From molecules to young stellar clusters: the star formation cycle across the disk of M 33⋆
1 INAF–Osservatorio Astrofisico di Arcetri, Largo E. Fermi, 5, 50125 Firenze, Italy
e-mail: firstname.lastname@example.org; email@example.com
2 Laboratoire d’Astrophysique de Bordeaux, Univ. Bordeaux, CNRS, B18N, allée Geoffroy Saint-Hilaire, 33615 Pessac, France
3 Observatoire de Paris, LERMA (CNRS: UMR 8112), 61 avenue de l’Observatoire, 75014 Paris, France
4 Institut de Radioastronomie Millimétrique 300 rue de la Piscine, Domaine Universitaire 38406 Saint-Martin-d’Hères, France
5 Institute for Astronomy, Astrophysics, Space Applications & Remote Sensing, National Observatory of Athens, P. Penteli, 15236 Athens, Greece
Received: 8 November 2016
Accepted: 24 March 2017
Aims. We study the association between giant molecular clouds (GMCs) and young stellar cluster candidates (YSCCs) to shed light on the time evolution of local star formation episodes in the nearby galaxy M 33.
Methods. The CO (J = 2−1) IRAM all-disk survey was used to identify and classify 566 GMCs with masses between 2 × 104 and 2 × 106M⊙ across the whole star-forming disk of M 33. In the same area, there are 630 YSCCs that we identified using Spitzer-24 μm data. Some YSCCs are embedded star-forming sites, while the majority have GALEX-UV and Hα counterparts with estimated cluster masses and ages.
Results. The GMC classes correspond to different cloud evolutionary stages: inactive clouds are 32% of the total and classified clouds with embedded and exposed star formation are 16% and 52% of the total, respectively. Across the regular southern spiral arm, inactive clouds are preferentially located in the inner part of the arm, possibly suggesting a triggering of star formation as the cloud crosses the arm. The spatial correlation between YSCCs and GMCs is extremely strong, with a typical separation of 17 pc. This is less than half the CO (2–1) beam size and illustrates the remarkable physical link between the two populations. GMCs and YSCCs follow the HI filaments, except in the outermost regions, where the survey finds fewer GMCs than YSCCs, which is most likely due to undetected clouds with low CO luminosity. The distribution of the non-embedded YSCC ages peaks around 5 Myr, with only a few being as old as 8–10 Myr. These age estimates together with the number of GMCs in the various evolutionary stages lead us to conclude that 14 Myr is the typical lifetime of a GMC in M 33 prior to cloud dispersal. The inactive and embedded phases are short, lasting about 4 and 2 Myr, respectively. This underlines that embedded YSCCs rapidly break out from the clouds and become partially visible in Hα or UV long before cloud dispersal.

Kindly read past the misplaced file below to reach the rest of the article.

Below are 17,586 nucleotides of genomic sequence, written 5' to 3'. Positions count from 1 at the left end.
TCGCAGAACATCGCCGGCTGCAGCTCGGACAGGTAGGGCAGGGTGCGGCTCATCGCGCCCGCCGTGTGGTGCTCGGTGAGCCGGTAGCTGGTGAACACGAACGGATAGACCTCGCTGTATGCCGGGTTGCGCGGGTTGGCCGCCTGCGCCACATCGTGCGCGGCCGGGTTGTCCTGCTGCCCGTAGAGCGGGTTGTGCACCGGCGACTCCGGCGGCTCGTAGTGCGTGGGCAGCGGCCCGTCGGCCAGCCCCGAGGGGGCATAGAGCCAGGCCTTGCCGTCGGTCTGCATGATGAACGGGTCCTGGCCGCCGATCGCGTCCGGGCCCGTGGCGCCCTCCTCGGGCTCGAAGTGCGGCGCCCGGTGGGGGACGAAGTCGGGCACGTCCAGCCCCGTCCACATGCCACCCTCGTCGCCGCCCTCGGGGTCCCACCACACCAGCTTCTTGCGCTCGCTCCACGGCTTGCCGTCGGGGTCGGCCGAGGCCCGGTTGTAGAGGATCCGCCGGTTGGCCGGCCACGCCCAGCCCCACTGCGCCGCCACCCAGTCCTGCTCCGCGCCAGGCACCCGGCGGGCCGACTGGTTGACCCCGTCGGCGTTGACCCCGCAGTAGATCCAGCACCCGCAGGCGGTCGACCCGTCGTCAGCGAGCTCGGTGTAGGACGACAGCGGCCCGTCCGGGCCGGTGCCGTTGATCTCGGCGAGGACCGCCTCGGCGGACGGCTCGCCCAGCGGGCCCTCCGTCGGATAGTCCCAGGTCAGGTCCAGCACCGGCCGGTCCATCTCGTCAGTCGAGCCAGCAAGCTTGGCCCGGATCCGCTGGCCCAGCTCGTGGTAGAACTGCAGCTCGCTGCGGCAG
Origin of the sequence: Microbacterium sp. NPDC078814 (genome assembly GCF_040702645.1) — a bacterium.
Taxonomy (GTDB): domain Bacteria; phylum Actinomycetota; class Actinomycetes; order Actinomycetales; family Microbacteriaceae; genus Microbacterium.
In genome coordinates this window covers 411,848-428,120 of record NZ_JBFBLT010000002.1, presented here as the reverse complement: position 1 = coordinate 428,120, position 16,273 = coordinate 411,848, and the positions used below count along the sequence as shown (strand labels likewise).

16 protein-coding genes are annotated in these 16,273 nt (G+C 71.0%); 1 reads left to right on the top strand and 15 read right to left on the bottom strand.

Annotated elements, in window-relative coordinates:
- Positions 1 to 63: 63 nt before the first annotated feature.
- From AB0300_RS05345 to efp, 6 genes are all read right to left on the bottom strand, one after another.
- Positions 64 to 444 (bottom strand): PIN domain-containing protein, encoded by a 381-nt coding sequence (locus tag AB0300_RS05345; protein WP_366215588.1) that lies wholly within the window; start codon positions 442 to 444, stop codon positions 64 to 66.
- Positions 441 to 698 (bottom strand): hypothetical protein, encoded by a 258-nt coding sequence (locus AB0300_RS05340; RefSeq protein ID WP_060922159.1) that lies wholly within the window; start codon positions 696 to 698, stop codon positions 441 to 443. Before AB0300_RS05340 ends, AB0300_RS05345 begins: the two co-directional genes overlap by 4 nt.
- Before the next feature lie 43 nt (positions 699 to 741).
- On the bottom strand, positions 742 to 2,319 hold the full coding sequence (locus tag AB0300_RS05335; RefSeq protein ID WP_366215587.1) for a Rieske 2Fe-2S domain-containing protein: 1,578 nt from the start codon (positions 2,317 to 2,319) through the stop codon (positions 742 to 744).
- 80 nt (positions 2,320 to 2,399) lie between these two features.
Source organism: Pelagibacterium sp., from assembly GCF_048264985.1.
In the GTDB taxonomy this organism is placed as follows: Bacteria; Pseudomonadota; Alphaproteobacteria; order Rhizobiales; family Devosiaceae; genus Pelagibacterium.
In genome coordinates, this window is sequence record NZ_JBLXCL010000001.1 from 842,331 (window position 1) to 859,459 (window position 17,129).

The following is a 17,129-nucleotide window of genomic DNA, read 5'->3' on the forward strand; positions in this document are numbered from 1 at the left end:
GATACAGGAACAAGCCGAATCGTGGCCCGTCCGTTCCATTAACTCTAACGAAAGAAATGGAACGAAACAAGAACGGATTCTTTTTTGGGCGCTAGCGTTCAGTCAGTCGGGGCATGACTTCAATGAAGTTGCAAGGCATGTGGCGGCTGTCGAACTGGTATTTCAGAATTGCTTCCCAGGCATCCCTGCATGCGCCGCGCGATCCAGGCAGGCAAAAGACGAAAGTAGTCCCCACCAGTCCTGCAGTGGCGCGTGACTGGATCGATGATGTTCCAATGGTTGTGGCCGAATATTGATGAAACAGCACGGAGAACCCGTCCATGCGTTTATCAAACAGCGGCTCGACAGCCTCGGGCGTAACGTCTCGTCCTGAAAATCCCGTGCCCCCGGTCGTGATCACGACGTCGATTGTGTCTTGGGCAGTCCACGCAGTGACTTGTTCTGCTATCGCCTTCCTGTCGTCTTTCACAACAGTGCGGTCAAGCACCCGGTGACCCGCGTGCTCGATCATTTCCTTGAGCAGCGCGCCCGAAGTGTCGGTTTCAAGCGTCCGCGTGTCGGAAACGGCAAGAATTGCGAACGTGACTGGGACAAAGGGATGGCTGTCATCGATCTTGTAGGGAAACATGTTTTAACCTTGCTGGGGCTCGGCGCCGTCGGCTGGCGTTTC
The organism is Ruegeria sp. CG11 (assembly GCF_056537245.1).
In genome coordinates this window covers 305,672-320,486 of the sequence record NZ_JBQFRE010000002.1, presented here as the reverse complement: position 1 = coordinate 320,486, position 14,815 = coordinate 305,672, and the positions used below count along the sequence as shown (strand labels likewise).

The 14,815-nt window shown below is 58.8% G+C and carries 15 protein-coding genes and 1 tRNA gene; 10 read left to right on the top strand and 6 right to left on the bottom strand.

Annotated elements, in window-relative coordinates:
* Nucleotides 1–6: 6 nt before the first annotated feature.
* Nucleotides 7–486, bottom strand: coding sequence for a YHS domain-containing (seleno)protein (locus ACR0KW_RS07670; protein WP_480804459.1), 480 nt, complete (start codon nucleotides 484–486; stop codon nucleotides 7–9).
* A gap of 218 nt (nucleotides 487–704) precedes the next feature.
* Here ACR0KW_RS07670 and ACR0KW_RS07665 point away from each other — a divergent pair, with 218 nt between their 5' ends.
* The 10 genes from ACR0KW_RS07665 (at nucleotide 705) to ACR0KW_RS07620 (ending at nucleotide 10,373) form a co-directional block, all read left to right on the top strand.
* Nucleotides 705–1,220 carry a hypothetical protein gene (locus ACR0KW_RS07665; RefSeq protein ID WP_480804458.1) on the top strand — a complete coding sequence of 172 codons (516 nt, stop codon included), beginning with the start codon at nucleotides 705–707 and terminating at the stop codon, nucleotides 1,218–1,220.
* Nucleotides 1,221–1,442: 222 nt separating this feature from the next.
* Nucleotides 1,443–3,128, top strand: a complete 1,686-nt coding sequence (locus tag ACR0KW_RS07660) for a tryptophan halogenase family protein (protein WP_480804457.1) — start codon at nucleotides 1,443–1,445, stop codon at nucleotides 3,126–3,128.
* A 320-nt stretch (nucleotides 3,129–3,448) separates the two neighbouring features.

Key words: galaxies: individual: M 33 / galaxies: star formation / galaxies: ISM / infrared: ISM / ISM: molecules
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